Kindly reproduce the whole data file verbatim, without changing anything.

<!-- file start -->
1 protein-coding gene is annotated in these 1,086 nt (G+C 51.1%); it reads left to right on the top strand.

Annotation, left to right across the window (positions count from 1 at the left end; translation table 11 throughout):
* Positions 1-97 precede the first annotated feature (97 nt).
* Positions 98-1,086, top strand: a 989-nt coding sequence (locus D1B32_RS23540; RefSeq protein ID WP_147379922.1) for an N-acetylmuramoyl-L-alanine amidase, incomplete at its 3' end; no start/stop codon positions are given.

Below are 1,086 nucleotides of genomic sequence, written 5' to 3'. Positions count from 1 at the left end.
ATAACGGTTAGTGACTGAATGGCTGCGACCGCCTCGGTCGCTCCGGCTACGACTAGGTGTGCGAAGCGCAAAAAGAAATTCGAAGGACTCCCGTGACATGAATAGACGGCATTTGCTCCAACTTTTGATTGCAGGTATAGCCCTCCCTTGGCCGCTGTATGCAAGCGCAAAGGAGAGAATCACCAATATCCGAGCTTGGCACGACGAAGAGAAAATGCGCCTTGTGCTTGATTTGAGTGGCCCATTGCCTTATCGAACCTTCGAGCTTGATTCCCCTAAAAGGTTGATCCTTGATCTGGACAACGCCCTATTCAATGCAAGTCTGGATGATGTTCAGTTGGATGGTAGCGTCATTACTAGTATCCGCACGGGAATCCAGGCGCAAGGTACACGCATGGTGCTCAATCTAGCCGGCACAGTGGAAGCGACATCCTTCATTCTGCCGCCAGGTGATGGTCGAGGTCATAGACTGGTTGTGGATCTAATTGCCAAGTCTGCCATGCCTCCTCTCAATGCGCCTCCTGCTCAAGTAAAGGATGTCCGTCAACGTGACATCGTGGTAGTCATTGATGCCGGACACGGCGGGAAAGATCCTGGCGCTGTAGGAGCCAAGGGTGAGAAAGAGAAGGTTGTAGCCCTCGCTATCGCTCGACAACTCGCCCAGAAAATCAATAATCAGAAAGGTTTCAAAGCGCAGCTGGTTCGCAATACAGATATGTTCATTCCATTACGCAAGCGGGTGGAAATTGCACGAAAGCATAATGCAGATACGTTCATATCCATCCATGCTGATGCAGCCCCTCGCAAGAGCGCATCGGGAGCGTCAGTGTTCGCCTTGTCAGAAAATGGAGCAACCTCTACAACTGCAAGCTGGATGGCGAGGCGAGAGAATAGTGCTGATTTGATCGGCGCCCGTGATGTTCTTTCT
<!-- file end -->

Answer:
1 protein-coding gene is annotated in these 1,086 nt (G+C 51.1%); it reads left to right on the top strand.

Annotation, left to right across the window (positions count from 1 at the left end; translation table 11 throughout):
* Positions 1-97 precede the first annotated feature (97 nt).
* Positions 98-1,086, top strand: a 989-nt coding sequence (locus D1B32_RS23540; RefSeq protein ID WP_147379922.1) for an N-acetylmuramoyl-L-alanine amidase, incomplete at its 3' end; no start/stop codon positions are given.

Below are 1,086 nucleotides of genomic sequence, written 5' to 3'. Positions count from 1 at the left end.
ATAACGGTTAGTGACTGAATGGCTGCGACCGCCTCGGTCGCTCCGGCTACGACTAGGTGTGCGAAGCGCAAAAAGAAATTCGAAGGACTCCCGTGACATGAATAGACGGCATTTGCTCCAACTTTTGATTGCAGGTATAGCCCTCCCTTGGCCGCTGTATGCAAGCGCAAAGGAGAGAATCACCAATATCCGAGCTTGGCACGACGAAGAGAAAATGCGCCTTGTGCTTGATTTGAGTGGCCCATTGCCTTATCGAACCTTCGAGCTTGATTCCCCTAAAAGGTTGATCCTTGATCTGGACAACGCCCTATTCAATGCAAGTCTGGATGATGTTCAGTTGGATGGTAGCGTCATTACTAGTATCCGCACGGGAATCCAGGCGCAAGGTACACGCATGGTGCTCAATCTAGCCGGCACAGTGGAAGCGACATCCTTCATTCTGCCGCCAGGTGATGGTCGAGGTCATAGACTGGTTGTGGATCTAATTGCCAAGTCTGCCATGCCTCCTCTCAATGCGCCTCCTGCTCAAGTAAAGGATGTCCGTCAACGTGACATCGTGGTAGTCATTGATGCCGGACACGGCGGGAAAGATCCTGGCGCTGTAGGAGCCAAGGGTGAGAAAGAGAAGGTTGTAGCCCTCGCTATCGCTCGACAACTCGCCCAGAAAATCAATAATCAGAAAGGTTTCAAAGCGCAGCTGGTTCGCAATACAGATATGTTCATTCCATTACGCAAGCGGGTGGAAATTGCACGAAAGCATAATGCAGATACGTTCATATCCATCCATGCTGATGCAGCCCCTCGCAAGAGCGCATCGGGAGCGTCAGTGTTCGCCTTGTCAGAAAATGGAGCAACCTCTACAACTGCAAGCTGGATGGCGAGGCGAGAGAATAGTGCTGATTTGATCGGCGCCCGTGATGTTCTTTCT